Snap Out of It!: Dealing with Hair Pulling Trances

Dr. Dawn Ferrara
Jan 25th, 2024

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Have you ever had the experience of getting “lost” in an episode of hair pulling, only later realizing that you even pulled or not noticing how much time has passed? If so, you’ve probably experienced what’s commonly known as a “hair pulling trance.”

Hair pulling trances are actually quite common among people who pull. But just what are they, and more importantly, how can you get out of one?

What Is A Hair Pulling Trance?

The word “trance” can conjure up all kinds of images and assumptions.

In general, a trance is considered to be a state of altered consciousness. During that time, the person may not be fully aware of what is happening. Recent neuroimaging studies have found significant changes in brain activity and sensory processing when someone is in a trance state. Trances are often associated with being hypnotized or “spellbound”, meditation, or various spiritual healing practices.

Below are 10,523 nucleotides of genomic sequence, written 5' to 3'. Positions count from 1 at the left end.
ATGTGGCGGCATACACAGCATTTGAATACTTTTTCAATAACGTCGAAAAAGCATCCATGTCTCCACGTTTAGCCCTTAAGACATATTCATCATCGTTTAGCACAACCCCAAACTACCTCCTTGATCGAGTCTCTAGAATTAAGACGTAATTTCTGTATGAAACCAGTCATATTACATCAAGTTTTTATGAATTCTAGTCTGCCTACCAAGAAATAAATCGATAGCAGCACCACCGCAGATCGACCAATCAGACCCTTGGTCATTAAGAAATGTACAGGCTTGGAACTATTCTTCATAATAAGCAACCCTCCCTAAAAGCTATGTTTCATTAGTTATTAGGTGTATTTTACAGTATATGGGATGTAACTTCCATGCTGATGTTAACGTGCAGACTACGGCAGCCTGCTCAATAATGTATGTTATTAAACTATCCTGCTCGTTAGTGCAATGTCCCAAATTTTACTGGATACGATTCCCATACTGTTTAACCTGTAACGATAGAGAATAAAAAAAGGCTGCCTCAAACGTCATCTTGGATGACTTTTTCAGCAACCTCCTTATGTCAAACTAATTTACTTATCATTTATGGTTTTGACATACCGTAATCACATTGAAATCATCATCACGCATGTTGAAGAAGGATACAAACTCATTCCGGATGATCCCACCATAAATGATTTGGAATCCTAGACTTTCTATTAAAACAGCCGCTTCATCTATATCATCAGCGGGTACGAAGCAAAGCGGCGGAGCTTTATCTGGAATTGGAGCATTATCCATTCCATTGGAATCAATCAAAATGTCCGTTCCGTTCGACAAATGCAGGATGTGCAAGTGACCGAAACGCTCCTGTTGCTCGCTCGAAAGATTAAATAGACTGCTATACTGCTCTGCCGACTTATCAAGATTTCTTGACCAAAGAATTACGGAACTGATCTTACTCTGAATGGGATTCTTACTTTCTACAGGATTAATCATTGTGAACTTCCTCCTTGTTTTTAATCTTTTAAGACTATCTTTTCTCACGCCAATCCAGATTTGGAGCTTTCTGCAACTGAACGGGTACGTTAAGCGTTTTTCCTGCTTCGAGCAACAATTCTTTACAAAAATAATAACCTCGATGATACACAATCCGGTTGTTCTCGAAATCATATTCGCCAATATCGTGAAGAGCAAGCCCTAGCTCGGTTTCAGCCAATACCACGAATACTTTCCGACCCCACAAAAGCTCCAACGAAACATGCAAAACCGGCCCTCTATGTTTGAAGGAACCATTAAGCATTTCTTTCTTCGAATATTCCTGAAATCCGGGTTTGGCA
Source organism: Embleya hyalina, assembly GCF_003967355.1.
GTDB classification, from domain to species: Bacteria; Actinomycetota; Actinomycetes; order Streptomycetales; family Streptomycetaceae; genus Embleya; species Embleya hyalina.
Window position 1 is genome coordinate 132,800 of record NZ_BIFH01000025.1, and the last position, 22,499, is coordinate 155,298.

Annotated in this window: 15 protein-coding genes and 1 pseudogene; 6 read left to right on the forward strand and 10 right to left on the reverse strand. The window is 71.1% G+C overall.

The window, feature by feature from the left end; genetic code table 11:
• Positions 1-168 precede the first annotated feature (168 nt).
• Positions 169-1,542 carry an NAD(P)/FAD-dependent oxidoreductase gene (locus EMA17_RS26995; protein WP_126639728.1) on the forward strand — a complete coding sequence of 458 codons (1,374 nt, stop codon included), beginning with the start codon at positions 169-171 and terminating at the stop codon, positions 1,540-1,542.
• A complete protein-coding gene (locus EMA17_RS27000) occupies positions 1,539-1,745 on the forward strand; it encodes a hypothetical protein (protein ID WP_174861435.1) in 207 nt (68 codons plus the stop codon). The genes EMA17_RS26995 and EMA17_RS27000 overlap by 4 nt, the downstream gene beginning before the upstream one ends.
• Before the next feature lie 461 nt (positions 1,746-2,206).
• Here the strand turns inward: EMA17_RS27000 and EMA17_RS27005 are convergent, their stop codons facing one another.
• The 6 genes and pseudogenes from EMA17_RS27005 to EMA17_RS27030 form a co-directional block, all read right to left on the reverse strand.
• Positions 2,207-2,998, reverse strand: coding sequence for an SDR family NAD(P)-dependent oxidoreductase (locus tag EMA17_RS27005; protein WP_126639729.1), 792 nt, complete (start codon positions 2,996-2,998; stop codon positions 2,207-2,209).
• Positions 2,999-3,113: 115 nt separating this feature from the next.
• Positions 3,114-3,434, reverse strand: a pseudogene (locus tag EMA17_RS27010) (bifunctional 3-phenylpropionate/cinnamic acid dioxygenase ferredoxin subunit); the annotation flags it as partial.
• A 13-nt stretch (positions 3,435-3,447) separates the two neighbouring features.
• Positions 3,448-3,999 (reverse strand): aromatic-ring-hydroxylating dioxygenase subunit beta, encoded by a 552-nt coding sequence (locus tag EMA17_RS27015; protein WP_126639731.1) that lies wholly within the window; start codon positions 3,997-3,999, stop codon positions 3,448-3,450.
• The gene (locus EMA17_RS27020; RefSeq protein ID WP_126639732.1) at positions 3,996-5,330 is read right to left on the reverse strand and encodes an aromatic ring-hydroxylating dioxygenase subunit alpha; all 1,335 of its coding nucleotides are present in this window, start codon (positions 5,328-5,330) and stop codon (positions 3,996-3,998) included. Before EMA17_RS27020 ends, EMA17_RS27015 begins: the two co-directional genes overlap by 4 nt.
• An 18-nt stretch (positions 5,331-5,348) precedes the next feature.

Hair pulling trances are none of those things, but they are a real phenomenon experienced by a significant number of people who pull. A hair-pulling trance is a prolonged episode of hair-pulling that is all-engaging. In one online forum, a person described the experience as “a feeling of being completely hypnotized into pulling so much so that hours can go by and it doesn't even feel like you're breathing.” People who experience trances sometimes find themselves pulling when doing things like watching a movie, on a car ride, when they’re bored, or even when they’re stressed out.

During a hair pulling trance, the person becomes intently focused and completely absorbed in the experience of pulling. They may be completely unaware of what’s happening around them and they might not even be aware that they’re pulling. As a result, the use of competing responses, a critical component of Habit Reversal Training (HRT), is rather ineffective because they’re not going to attend to it. The focus of the trance is pulling.